According to the Institute for Scientific Information on Coffee (ISIC), a nonprofit organization that specializes in biomedical research and information dissemination on the health benefits of coffee, people who drink about 3 to 5 cups of coffee per day may be less likely to develop Alzheimer’s Disease. The findings of this study were presented during the 2014 Alzhemier’s Europe Annual Congress in Glasgow last October 2014.
Experts predict the number of elderly Europeans aged 65 and older to increase from comprising 15.4% of the general population, to 22.4% by the year 2025. Unfortunately, this may ultimately mean a rise in the prevalence of diseases commonly found in older individuals, such as Alzheimer’s Disease, which is known to affect at least 1 out of every 20 elderly across the globe today.
According to the Alzheimer’s Europe session that featured ISIC’s publication, one’s nutrition has shown to play a significant role in the maintenance of cognitive function, particularly before Alzheimer’s disease symptoms manifest themselves. Food items identified to contain particularly beneficial nutrients in the prevention of cognitive decline are items in a Mediterranean diet such as fresh fruit, fish, vegetables, olive oil, and red wine. What these have in common is a high level of polyphenols, which scientists have found to be in substantial quantities of coffee.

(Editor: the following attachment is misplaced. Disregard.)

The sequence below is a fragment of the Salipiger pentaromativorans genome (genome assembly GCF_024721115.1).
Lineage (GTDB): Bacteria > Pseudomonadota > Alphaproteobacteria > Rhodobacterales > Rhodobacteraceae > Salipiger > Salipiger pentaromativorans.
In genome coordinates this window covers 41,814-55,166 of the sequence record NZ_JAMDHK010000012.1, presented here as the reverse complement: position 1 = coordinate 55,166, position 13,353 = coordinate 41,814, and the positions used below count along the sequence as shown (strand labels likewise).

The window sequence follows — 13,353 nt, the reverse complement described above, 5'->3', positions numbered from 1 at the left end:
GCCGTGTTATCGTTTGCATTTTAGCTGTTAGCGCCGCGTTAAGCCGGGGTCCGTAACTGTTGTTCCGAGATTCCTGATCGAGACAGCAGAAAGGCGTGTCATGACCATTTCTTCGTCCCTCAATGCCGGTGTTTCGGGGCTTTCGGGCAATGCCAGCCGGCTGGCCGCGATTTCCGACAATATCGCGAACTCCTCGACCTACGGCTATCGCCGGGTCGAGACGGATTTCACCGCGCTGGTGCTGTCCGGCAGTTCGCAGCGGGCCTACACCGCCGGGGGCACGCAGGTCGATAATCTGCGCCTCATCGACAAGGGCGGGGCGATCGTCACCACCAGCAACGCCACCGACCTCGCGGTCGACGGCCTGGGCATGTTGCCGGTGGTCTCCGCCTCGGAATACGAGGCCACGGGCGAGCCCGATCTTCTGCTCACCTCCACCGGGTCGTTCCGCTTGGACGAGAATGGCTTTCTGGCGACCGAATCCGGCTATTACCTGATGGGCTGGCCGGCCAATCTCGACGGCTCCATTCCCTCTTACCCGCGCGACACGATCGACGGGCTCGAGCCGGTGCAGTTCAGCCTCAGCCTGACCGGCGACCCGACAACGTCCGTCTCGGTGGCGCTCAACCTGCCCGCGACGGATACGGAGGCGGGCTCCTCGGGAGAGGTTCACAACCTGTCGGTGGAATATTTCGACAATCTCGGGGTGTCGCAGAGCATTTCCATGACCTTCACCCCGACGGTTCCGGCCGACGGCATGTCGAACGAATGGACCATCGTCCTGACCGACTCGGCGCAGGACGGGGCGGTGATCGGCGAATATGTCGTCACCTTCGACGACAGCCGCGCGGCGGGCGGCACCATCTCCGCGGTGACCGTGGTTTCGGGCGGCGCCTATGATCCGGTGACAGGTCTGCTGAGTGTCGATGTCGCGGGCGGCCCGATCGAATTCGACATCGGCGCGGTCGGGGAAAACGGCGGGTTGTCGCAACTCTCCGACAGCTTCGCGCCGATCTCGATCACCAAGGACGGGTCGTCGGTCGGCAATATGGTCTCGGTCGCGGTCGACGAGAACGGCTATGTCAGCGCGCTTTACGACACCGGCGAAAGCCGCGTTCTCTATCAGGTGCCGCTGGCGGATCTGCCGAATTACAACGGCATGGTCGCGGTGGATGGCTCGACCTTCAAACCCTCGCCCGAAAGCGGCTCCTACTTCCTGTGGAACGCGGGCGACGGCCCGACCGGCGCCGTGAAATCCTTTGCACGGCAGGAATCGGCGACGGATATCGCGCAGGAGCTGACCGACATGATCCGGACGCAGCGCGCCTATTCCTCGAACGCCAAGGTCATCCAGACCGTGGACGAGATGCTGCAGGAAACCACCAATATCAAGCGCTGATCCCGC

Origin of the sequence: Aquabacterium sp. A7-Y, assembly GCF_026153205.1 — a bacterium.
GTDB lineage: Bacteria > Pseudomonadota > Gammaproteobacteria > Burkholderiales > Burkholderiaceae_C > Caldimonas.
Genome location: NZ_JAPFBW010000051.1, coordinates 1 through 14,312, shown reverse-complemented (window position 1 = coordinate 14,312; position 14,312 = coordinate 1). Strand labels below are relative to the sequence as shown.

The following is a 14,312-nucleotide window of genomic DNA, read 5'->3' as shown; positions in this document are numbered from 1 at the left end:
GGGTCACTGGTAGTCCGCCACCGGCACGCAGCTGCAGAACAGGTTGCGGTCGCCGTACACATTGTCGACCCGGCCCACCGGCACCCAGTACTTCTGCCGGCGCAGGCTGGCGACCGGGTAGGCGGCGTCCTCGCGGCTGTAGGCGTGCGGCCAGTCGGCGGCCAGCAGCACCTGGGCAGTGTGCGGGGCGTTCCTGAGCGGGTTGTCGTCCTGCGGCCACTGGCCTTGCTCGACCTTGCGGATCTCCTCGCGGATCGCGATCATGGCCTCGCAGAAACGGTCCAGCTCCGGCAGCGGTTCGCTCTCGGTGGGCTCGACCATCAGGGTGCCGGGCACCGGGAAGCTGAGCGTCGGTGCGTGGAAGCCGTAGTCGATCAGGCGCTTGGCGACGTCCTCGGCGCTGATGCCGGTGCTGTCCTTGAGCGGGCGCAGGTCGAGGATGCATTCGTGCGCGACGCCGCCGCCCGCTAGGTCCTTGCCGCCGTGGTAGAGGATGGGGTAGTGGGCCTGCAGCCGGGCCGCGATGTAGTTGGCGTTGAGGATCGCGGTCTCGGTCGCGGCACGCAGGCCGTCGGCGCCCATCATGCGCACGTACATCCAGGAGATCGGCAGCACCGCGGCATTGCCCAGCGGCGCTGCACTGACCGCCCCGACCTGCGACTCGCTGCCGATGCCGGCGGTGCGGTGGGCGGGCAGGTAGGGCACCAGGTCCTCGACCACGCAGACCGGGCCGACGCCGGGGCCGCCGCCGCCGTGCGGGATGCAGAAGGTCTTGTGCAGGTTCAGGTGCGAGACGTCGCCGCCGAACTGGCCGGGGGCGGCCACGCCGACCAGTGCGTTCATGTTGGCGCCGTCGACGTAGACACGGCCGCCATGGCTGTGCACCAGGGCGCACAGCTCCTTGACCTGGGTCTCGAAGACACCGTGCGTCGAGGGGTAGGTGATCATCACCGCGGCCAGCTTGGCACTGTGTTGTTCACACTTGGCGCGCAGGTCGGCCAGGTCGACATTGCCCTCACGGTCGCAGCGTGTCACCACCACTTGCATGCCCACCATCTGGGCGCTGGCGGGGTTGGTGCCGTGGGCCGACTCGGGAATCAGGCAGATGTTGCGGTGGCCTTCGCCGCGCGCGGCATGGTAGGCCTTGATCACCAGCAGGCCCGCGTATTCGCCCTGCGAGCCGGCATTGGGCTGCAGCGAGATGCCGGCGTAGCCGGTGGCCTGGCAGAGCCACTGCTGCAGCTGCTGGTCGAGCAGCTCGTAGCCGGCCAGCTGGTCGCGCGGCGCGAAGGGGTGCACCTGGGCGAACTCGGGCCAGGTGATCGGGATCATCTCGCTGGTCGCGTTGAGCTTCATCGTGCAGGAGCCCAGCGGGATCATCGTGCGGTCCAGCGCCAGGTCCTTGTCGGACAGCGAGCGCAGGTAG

According to ISIC’s findings, which were presented by Dr. Arfram Ikram, an assistant professor in neuroepidemiology at Erasmus Medical Centre Rotterdam, these polyphenols along with caffeine lend coffee its protective abilities against Alzheimer’s. Polyphenols help inhibit inflammatory processes linked to neural damage. Caffeine does the same, and has been noted in several studies to help inhibit the two hallmarks of this disease: amyloid plaque and neurofibrulary tangle formation. He concludes one can gain the most health benefits from coffee when consumed as much as 3 to 5 cups daily.
“The findings presented in this report are very encouraging and help to develop our understanding of the role nutrition can play in protecting against Alzheimer’s Disease,” said Dr. Iva Holmerova, the vice chairperson of Alzheimer Europe. “Coffee is a very popular beverage enjoyed by millions of people around the world and I’m pleased to know that moderate, lifelong consumption can have a beneficial effect on the development of Alzheimer’s Disease.”
A number of previous epidemiological findings have shown regular, life-long consumption of moderate quantities of coffee may reduce their chances of developing Alzheimer’s Disease by up to 20%. In one study, the protective effects were observed over a 4-year follow-up period, which gradually decreased with additional years.
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